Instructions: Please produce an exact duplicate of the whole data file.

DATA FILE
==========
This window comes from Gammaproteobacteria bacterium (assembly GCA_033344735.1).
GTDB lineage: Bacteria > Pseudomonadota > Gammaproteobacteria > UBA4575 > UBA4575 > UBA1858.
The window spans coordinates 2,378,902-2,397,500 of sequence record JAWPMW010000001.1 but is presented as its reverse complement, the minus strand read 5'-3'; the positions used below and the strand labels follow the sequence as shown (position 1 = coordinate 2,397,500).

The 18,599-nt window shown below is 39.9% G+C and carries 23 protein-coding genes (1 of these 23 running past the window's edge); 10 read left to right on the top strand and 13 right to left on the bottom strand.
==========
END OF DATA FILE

This window comes from Gammaproteobacteria bacterium (assembly GCA_033344735.1).
GTDB lineage: Bacteria > Pseudomonadota > Gammaproteobacteria > UBA4575 > UBA4575 > UBA1858.
The window spans coordinates 2,378,902-2,397,500 of sequence record JAWPMW010000001.1 but is presented as its reverse complement, the minus strand read 5'-3'; the positions used below and the strand labels follow the sequence as shown (position 1 = coordinate 2,397,500).

The 18,599-nt window shown below is 39.9% G+C and carries 23 protein-coding genes (1 of these 23 running past the window's edge); 10 read left to right on the top strand and 13 right to left on the bottom strand.